A new TV series will send four 21st century bakers back in time to explore what it meant to be a professional baker in the Victorian era.
Starting on 5 January at 8pm, the three-part BBC2 series, called Victorian Bakers, is presented by historians Alex Langlands (Victorian Farm, Wartime Farm) and Annie Gray and will send the bakers to explore working in three periods across Victoria’s reign: 1837, the 1870s and 1900.
The bakers are drawn from across the industry. John Foster runs Fosters Bakery in South Yorkshire, an industrial bakery producing over 1 million products a week for international foodservice clients. John Swift is a fifth-generation family baker from Swifts Bakers in Shropshire, which supplies its five shops and local foodservice clients from two bakeries. Duncan Glendinning is an artisan baker, who gave up a career in IT to set up The Thoughtful Bread Company in Bath, where he specialises in sourdoughs and using local and seasonal produce. Finally, confectioner Harpreet Baura of Crumbs Couture produces bespoke cupcakes, cakes and macarons for clients from her West London commercial kitchen.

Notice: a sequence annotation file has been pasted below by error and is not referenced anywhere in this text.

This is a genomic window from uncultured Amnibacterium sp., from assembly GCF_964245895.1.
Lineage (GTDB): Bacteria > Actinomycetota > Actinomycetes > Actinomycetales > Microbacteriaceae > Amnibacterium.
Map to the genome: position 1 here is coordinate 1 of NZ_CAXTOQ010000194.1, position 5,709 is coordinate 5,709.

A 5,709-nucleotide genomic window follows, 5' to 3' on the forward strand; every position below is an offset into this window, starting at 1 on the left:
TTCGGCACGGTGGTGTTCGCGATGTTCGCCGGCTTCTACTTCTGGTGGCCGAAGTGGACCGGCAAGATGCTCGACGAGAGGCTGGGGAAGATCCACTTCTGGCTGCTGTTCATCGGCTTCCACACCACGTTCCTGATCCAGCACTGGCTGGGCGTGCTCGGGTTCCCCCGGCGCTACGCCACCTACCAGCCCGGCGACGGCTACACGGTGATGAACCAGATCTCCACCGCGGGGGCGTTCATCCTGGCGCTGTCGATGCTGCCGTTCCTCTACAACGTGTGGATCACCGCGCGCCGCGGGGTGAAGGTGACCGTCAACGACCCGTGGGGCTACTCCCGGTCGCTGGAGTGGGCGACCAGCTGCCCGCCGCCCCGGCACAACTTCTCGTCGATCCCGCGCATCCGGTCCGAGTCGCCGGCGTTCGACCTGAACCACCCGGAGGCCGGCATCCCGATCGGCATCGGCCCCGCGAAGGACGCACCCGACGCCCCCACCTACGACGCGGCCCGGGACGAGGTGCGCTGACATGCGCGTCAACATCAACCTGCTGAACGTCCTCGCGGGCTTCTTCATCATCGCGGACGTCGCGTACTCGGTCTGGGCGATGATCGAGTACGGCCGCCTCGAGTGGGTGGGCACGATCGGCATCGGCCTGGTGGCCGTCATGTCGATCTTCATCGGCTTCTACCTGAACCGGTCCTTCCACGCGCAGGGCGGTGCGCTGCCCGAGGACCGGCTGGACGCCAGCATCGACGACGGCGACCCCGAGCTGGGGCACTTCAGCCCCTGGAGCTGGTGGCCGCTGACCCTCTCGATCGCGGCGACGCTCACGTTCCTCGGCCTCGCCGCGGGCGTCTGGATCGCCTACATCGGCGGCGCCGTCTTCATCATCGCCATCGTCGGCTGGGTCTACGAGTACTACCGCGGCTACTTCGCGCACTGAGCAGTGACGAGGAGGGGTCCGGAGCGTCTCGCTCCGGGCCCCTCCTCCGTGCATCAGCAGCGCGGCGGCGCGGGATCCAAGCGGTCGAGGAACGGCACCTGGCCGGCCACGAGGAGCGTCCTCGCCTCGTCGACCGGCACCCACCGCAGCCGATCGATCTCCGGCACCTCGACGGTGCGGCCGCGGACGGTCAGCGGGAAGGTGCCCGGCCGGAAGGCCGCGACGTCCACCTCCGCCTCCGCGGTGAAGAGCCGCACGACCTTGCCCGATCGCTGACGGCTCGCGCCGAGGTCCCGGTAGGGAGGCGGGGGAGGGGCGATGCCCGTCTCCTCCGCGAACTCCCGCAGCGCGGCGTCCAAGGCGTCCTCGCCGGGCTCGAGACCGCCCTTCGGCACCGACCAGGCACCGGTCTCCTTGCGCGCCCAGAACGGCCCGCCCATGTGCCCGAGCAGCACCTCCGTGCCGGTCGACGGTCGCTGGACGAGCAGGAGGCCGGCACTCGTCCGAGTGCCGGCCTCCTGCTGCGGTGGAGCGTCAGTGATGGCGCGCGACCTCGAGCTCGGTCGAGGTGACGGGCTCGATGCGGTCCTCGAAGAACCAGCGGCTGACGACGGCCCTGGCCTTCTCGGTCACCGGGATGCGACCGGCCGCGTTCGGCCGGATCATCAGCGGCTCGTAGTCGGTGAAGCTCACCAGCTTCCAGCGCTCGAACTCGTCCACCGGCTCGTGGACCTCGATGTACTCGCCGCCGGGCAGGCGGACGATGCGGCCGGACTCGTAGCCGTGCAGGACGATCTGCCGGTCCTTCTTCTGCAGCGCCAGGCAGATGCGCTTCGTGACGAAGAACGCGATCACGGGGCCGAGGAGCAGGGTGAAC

The series will use the experiment to explore the social and economic changes which took place during the period and will make use of the tools, methods and recipes of the day.
Each episode will be set not only in a different time period but also a different place. In 1837, the bakers will get to grips with a rural bakery but the changes are rung for the 1870s when they move to a hectic industrial bakery. The series finishes in an elegant 1900 shop, producing pastries, cakes and novelty bread for a middle class newly able to afford such luxuries.